For Adorno, Hegel’s dialectic represents above all, a method, a means toward understanding the dynamics of the social world that is reflected back in thought. According to the original Hegelian formulation, reason appears as the driving force of human history, its appearance marking the shape of events, as it defines their historical substance. It was Hegel’s belief that it is according to ‘mind’ or ‘spirit’ that the world was formed, moving via historically reconciled synthesis to higher forms: the appearance of reason is at the same time the evolution of consciousness toward self-knowledge. The original project of Marx was of course, to reverse this perspective into a ‘materialist’ theory in which the social world defines and shapes the content of ‘the idea’. Critical Theory, and Adorno’s version especially, further developed this project but with the qualified objection that it could not be taken as a positive system, and that the ‘puppet called historical materialism’, as Benjamin put it, must be recognised and rejected for the impostor it was. Adorno’s oft-quoted remark that his thought was schooled in the Hegelian method but rejected its conclusions of the unifying whole, applies equally well to the relation it holds to ‘Marxism’, that is, it rejects every tendency this has towards a ‘positive’ unity, just as it resolutely refuses that version of materialism that in its existence as a closed theoretical totality, itself reverts into a kind of mythology. Against such tendencies, a key component of the original Frankfurt School project, which finds a particular strength in Adorno, is the recognition that in spite of the Enlightenment precept that recognised the world as viewed from the standpoint of human consciousness; this perspective had all but extinguished the last traces of itself. The recognition of Hegel’s dialectical method along with the rejection of it as a system was an essential aspect of Critical Theory in its original form and which Adorno gave special precedence to. This is method in bold contrast to positivism, which would lay claim to the objective ability of demonstrating the truth claims of any theory by reference to ‘provable’ facts: Adorno’s ‘Negative Dialectics’ are in every sense a refusal to accept such an apparently ‘scientific’ premise. Just as the Frankfurt School tradition has sometimes-rightly or wrongly-been referred to as ‘Marxist-Humanism’, this bears some similarity with the description of the likes of The German Ideology or the 1844 Manuscripts as being either overly ‘philosophical’ or simply ‘utopian’. It is however the absolute refusal for reconciliation, for accommodation, that Adorno’s theory consistently resists, just as it maintains an unbroken hostility to the reality it attempts to criticise, situating its commitment to analysing ‘that which is’ in the dialectical moment of the negative. Like Marx before them, the Frankfurt School remained ‘enemies’ of utopia for the sake of its realisation. In his refusal of any ‘given’ transcendental first principles, Adorno described his thought using Benjamin’s concept of the ‘constellation’, that is, mapping the moment of truth between different places in the ‘universe of discourse’, to paraphrase Marcuse. It is Adorno’s contention that thought cannot uncover the truth if it depends on straightforward generative first principles, or privileges its own foundational premises as being ‘beyond’ question. It is the recognition that the cognitive and normative structure of any theory must continually engage with itself as much as its subject for it to have any substantive meaning, that Adorno repeatedly stresses. It is the imperfection of thought, that is, the problematic of working outside a unifying objective whole that defines ‘the negative’ in the moment of truth it uncovers: “Posited positively, as given or as unavoidable amidst given things, freedom turns directly into unfreedom” (Adorno, 1973).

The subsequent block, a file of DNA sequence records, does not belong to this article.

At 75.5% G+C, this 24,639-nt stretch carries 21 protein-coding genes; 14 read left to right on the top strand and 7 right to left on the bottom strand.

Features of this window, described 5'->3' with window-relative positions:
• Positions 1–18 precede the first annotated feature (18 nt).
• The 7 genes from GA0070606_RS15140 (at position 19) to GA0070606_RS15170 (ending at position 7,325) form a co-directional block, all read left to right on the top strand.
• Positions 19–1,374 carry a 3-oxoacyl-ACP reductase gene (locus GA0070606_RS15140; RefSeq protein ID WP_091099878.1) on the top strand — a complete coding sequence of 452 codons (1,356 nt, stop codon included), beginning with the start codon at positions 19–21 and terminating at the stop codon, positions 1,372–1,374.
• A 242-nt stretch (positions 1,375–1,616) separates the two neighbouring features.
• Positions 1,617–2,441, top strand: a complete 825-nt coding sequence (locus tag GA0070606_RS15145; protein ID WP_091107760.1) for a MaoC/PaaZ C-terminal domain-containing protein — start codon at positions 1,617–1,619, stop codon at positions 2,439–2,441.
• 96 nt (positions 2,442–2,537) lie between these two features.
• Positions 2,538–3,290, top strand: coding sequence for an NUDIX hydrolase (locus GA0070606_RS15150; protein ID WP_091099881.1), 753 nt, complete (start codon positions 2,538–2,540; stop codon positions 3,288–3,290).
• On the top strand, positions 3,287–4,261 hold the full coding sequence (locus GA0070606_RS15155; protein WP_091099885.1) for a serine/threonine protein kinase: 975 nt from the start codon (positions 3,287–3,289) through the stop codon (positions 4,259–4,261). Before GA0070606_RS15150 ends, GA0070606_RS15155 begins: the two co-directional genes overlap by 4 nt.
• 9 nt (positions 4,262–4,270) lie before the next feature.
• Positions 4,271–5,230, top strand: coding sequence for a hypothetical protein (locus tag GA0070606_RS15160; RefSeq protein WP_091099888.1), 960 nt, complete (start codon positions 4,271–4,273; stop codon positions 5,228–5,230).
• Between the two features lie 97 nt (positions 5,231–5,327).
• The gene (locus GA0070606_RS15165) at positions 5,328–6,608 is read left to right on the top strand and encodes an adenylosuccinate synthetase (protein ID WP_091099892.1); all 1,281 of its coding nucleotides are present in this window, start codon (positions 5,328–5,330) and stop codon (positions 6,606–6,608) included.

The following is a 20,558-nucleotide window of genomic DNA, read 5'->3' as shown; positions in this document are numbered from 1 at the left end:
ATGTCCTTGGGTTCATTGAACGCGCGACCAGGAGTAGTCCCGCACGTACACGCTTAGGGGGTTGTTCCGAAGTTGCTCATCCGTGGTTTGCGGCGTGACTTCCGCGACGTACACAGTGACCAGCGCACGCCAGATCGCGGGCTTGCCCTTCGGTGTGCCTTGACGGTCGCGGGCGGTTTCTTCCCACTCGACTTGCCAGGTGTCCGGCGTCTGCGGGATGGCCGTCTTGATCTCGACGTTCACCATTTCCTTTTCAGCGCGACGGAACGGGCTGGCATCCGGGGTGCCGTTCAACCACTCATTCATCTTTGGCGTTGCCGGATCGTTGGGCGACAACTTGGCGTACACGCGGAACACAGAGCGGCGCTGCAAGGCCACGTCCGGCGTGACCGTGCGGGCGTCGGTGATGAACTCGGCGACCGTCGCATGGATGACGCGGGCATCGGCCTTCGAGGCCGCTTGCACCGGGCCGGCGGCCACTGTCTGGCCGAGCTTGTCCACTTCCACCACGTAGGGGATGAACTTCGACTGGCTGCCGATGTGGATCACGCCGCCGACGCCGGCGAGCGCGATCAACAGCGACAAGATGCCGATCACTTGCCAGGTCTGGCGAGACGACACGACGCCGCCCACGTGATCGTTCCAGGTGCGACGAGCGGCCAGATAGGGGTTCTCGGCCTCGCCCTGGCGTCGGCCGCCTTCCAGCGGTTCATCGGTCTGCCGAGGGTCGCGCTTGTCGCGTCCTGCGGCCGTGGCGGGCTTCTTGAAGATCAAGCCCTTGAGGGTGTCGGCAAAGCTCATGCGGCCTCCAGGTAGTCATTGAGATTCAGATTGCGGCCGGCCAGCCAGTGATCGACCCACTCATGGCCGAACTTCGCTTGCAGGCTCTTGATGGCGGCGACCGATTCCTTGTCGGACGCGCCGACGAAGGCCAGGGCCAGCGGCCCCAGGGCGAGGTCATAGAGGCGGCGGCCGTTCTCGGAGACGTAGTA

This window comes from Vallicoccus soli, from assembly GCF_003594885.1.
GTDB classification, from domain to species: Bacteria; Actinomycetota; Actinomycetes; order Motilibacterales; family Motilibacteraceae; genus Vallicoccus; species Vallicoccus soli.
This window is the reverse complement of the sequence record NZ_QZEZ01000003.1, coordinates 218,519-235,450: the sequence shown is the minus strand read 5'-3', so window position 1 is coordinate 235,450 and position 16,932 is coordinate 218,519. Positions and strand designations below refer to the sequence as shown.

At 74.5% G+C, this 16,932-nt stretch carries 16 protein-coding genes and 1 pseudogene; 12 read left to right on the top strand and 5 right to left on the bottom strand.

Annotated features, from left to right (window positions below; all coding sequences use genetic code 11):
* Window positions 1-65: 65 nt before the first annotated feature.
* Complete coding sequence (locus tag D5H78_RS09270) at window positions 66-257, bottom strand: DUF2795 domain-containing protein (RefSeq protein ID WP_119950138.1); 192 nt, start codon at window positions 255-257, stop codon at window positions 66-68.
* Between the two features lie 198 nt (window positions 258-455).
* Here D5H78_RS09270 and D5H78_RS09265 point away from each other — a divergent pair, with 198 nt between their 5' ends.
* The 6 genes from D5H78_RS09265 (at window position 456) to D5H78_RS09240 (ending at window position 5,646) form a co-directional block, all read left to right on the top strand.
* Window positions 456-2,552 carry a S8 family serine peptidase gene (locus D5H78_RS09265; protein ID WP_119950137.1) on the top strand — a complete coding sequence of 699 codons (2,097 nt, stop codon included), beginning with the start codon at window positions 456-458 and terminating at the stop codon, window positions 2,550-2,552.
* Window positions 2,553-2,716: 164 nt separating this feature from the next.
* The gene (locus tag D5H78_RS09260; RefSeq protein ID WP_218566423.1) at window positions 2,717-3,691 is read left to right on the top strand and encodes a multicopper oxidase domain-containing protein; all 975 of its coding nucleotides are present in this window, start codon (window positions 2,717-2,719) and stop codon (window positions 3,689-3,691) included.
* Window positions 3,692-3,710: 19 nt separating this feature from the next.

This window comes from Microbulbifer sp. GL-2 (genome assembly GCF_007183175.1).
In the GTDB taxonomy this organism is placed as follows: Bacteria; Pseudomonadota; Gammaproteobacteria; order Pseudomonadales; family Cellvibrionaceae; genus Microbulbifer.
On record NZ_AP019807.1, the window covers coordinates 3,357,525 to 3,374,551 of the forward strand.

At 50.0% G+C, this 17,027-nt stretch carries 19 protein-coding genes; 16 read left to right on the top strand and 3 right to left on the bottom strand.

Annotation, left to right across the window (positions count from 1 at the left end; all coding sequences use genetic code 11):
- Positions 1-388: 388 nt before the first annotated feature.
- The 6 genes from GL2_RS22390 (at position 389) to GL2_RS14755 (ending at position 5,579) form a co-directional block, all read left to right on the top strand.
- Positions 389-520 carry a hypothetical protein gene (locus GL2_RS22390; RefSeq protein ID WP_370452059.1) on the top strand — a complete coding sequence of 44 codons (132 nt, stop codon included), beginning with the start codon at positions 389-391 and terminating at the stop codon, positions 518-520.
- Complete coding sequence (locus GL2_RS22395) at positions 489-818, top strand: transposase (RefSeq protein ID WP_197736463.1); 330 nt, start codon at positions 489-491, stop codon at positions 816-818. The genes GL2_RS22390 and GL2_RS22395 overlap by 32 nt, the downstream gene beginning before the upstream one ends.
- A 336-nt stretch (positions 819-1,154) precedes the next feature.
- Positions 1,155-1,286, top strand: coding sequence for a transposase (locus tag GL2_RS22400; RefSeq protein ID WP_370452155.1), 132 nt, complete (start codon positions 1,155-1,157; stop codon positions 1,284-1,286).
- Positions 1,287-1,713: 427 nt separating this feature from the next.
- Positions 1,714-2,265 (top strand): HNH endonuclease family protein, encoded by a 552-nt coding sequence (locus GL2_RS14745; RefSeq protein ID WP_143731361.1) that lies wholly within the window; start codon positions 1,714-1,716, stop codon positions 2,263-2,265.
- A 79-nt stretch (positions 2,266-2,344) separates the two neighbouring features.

At the start of the twenty first century, no less than when Adorno was still alive, we are confronted by a world of seemingly inexplicable events beyond our reach, and in which all foundational claims seem at the very least doubtful. This might of course be termed Postmodernity, however recognition that we are in an epoch (whatever one chooses to call it) beyond the assumed certainties of the past, in no way means the affective impasse, that is accepted, if not demanded as logically inevitable by so many of those who identify their thought with, or in relation to, such a description of the present. What are claimed as the limits of human possibility, that historically frame such concepts as ‘reason’ or ‘knowledge’, can be seen, when viewed from a critical perspective as being in fact their further ideological appropriation. If for example ‘reason’ is now an obsolete concept according to capitalist Postmodernity, then it is by its own historical standard: It is not in this sense the meaninglessness of the concept measured by exposure to reality, but the meaninglessness of reality exposed to the concept. Accordingly, the historical limits of any social system do indeed exist, as Marx himself was adamant to point out, although against the more predictive ‘positive’ claims of his theory, a critical distance must be assumed. As Adorno and Horkheimer as well as Marcuse pointed out, the ‘technological rationality’ of the system is the same ‘instrumentalization’ of reason which reduces it at the level of theory, to the merely descriptive or justificatory recognition of the present. Reason as the critical category of thought by which truth recognises itself, can only re-emerge in the moment of rupture, with the ‘given’ or to use Adorno’s term for it, displacement. Conversely, in their persistent claims that concepts such as this are mere Meta-narratives, Postmodern thought explicitly reveals its own compromise with the world it claims to criticise. This kind of thinking, displays what Marcuse would define as ‘One Dimensionality’, by attempting to disarm all critiques of the social world as it exists, it limits both thought and historical possibilities to within the orbit of existing reality.